According to Father Michele the scientific study of archeology was a vehicle of faith: archaeology allowed him to know the past, but also, and above all, to witness a complex and troubled present. The archaeological research was an important means of returning the monument to local communities, creating tourist itineraries that could incentivize sustainable development, create awareness and pride in a past too often distant from colonial archeology, conducted for almost a century on both sides. shores of the Jordan. In the projects of the Custody of the Holy Land, the Franciscan archaeologist introduced workshops for young people, professional courses for the restoration of the mosaic (in Madaba and Jericho) and guided visits for schools.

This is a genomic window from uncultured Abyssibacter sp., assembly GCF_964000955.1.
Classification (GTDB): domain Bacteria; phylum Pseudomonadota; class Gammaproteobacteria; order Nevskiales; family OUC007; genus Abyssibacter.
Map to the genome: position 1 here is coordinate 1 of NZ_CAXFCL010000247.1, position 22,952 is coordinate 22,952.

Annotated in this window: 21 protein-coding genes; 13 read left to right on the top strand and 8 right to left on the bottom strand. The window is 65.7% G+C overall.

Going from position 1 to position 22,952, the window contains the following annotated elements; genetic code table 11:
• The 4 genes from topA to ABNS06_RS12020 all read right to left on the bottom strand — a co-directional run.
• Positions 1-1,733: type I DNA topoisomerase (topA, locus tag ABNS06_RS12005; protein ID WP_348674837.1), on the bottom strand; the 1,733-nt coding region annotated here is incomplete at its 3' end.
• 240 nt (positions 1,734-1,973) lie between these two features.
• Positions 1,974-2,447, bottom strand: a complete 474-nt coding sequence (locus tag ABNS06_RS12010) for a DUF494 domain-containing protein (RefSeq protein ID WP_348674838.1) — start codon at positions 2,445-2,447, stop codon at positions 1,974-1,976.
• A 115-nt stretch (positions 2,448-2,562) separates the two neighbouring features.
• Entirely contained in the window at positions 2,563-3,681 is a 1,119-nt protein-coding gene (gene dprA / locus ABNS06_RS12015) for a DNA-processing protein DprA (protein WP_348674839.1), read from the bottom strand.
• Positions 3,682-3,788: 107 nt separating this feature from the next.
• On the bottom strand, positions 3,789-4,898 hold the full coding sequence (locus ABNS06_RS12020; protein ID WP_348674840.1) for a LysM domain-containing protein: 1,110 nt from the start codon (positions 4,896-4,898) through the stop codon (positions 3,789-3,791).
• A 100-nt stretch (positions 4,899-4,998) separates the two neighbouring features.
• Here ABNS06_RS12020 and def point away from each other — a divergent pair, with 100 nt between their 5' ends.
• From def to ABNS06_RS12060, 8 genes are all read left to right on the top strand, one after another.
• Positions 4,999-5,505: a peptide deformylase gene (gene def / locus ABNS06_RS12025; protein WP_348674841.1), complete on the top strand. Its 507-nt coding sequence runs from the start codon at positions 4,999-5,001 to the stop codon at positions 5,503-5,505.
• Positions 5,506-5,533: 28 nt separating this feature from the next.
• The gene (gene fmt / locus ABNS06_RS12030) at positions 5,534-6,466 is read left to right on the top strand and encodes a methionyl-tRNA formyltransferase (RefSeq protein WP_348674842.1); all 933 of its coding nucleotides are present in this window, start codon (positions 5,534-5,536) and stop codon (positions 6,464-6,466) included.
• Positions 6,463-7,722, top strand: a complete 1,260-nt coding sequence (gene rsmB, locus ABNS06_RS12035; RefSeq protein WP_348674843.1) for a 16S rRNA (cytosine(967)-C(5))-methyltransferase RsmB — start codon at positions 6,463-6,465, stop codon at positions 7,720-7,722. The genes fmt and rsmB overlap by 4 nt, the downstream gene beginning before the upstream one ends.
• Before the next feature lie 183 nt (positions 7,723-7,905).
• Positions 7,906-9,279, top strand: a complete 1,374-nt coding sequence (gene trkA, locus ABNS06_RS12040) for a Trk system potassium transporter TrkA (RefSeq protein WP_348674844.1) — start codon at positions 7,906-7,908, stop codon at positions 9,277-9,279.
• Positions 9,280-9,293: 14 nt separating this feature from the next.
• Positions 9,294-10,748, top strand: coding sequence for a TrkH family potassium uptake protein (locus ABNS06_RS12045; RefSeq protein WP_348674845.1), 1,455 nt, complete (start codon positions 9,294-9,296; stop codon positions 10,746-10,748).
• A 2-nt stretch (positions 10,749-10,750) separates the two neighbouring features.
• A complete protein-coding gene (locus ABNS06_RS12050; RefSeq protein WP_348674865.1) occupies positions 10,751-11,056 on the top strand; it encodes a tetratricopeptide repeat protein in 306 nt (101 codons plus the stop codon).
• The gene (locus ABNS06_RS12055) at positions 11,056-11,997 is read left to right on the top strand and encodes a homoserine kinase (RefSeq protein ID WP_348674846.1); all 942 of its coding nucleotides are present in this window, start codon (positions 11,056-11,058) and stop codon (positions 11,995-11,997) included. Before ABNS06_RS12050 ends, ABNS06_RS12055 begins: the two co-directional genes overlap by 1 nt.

In this sense, archeology was for Father Piccirillo a way to build peace. In one of his latest diaries he writes: “Among the ways to contribute to understanding and peace among the peoples of the Middle East, on Mount Nebo we have chosen the one that is most congenial with our work as archaeologists (…), and we are amply rewarded not only professionally, but also as friars minor followers of Francis, who went to Egypt to speak peacefully with Sultan Malik al-Kamil, Saladin’s nephew. The restoration of the mosaics, mostly floors of the churches built in the region from the 5th to the 8th century, has given us the opportunity to preserve a heritage of art and faith and to develop at the same time a work of dialogue and friendship that are the foundations of peace “.

The memorial of Moses on Mount Nebo, where Father Piccirillo is buried


In 2008 Father Piccirillo had to return to Italy due to an incurable disease. He died on October 26th,in 2008, in Livorno, where he was being treated. Many fellow archaeologists, architects, historians and restorers took part in the funeral. The body was buried at the sanctuary of Mount Nebo, from where we imagine that his soul looks over the Jordan Valley, waiting to see a Holy Land that shines with a just and free peace.